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Washington Nationals’ Anthony Rendon deserves more All-Star consideration

Anthony Rendon ranked fourth in the last All-Star balloting update among NL third basemen, but the Washington Nationals infielder should be a lot higher.

MLB: Washington Nationals at Los Angeles Dodgers Richard Mackson-USA TODAY Sports

In this world nothing can be said to be certain, except death, taxes and National League third basemen raking across the board.

With names like Kris Bryant, Nolan Arenado, Justin Turner and Jake Lamb manning the hot corner in the Senior Circuit, it’s understandable to see why Anthony Rendon is left on the outside looking in at the All-Star Game fan vote.

According to the latest ballot update, Rendon ranks fourth with 295,369 votes — well behind leader Bryant and his 895,752 mark.

Despite the slow start he had, Rendon caught fire in May and never looked back.

Entering play Thursday, the Houston native sits at .291/.392/.533 with a .925 OPS, 11 home runs, 13 doubles, 36 RBIs and 29 runs scored in 232 plate appearances.

Dusty Baker talked to reporters in May about how valuable Rendon has been this season.

“Anthony is a guy that can hit all over the order. He’s one of the few guys that feels comfortable he’s going to be Anthony. Last year at the All-Star Break I set a goal for him and he succeeded and surpassed that. You just want Anthony to be healthy and strong.”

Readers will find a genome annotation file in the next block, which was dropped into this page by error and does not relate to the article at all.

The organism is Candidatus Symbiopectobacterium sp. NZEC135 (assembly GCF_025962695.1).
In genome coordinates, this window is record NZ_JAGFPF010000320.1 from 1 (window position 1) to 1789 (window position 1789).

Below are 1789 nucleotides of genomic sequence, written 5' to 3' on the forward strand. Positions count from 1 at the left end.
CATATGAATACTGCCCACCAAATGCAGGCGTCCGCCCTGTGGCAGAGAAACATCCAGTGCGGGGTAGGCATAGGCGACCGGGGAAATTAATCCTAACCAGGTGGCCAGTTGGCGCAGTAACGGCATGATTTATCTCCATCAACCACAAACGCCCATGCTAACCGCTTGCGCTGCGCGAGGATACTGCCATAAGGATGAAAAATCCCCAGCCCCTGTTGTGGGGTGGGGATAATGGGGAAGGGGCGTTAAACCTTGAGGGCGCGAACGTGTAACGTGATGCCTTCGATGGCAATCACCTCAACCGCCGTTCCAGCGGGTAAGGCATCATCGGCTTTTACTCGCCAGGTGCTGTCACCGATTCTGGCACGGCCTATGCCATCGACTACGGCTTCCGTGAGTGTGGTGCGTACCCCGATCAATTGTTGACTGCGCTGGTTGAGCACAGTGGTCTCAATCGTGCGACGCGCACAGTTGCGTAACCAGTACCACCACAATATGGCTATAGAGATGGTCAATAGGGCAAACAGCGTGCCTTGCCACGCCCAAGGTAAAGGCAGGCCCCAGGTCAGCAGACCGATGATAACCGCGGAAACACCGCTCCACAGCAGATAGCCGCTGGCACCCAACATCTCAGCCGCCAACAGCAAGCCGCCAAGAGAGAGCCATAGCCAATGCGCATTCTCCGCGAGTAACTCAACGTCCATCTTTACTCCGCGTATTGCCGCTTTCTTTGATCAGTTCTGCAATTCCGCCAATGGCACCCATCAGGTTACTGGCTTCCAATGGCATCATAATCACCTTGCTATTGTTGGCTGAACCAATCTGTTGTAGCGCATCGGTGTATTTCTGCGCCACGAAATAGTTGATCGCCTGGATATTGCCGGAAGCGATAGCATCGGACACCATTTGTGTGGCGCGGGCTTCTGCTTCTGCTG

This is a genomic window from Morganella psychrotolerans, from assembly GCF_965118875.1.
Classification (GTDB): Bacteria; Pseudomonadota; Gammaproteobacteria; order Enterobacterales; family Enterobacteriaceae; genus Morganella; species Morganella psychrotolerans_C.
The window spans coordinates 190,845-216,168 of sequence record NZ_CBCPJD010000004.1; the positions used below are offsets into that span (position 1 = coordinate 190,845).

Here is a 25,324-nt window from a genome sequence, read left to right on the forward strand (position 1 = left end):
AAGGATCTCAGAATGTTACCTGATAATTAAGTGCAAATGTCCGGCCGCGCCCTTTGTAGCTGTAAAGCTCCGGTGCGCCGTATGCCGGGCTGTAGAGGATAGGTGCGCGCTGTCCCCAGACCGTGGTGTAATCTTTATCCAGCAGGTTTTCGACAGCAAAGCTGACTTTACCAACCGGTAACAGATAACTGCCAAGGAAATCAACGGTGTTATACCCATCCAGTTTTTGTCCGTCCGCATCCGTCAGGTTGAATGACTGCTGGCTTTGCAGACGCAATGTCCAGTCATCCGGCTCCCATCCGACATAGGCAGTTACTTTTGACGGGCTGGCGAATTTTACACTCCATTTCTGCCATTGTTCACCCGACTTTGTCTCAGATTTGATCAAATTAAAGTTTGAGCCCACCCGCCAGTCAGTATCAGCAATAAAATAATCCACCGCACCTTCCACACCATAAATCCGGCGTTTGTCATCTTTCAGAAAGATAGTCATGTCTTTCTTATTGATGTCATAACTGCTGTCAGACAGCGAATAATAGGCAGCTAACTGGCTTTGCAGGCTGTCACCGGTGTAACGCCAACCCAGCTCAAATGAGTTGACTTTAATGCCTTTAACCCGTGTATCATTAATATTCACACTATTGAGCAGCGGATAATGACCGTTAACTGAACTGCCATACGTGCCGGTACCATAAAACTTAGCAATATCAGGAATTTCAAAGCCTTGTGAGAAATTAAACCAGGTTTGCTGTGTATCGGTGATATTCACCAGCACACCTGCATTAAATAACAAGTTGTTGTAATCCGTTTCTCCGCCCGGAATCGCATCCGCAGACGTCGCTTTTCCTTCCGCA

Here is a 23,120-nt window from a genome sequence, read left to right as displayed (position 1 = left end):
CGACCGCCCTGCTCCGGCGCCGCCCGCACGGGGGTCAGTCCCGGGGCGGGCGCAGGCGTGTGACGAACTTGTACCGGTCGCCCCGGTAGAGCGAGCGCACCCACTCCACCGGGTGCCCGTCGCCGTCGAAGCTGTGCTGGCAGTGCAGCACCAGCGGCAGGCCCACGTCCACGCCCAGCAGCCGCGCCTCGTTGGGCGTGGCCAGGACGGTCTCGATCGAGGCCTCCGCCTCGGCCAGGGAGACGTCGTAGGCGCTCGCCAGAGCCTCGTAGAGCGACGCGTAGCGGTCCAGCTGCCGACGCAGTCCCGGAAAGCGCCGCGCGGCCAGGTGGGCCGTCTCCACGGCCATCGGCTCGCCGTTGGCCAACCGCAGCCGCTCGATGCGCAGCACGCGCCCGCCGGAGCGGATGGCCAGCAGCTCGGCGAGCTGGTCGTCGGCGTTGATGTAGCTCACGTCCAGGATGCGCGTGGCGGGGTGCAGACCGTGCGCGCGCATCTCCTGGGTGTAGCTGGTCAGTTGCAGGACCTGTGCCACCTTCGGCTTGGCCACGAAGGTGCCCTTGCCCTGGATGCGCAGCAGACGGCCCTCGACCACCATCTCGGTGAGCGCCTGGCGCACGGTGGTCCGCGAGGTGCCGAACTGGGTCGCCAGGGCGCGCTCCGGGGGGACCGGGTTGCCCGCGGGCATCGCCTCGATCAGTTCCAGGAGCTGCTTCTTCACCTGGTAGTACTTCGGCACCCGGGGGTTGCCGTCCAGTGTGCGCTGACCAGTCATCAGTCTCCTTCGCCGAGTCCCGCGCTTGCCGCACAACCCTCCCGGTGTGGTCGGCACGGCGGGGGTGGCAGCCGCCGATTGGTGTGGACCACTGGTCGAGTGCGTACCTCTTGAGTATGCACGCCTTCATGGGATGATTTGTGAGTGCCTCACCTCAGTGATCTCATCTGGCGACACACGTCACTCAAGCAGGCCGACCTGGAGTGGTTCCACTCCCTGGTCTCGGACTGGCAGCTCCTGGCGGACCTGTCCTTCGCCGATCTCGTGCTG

Rendon has also put together one of the greatest single-game performances in MLB history this season, going 6-for-6 with three homers, two doubles, five runs scored and 10 RBI on April 30 against the New York Mets.

Among qualified third baseman, Rendon is tied with Bryant for the best OPS+ in the NL (142) and stands alone at the top for wRC+ (144).

If WAR is more your speed, Rendon is tied with Arenado at 2.4 according to Fangraphs and ranks just behind him by Baseball Reference’s calculations (Arenado 3.1, Rendon 2.8).

The Baseball Writers Association of America has taken the rise of sabermetrics in stride, voting in Tim Raines to the Hall of Fame this past year and giving more consideration to players who don’t have the traditional numbers everyone used to look for.

All-Star voting is by no means a Hall of Fame ballot, but players like Rendon deserve more attention for the seasons they’re having.

With Bryant essentially already locking the fan vote up, it’ll be up to his peers or the Commissioner’s Office to decide who fills out the rest of the NL roster.

Arenado has the pedigree, Turner the spotlight and Lamb the home runs, but Rendon has been the better overall hitter two months into the season.

“He plays an outstanding third base, he’s an outstanding baserunner and this is Anthony early,” Baker said. “Last year Anthony came on late, just like Jayson Werth did, and so you hope that they’re — when the weather heats up they’ll heat up even more.”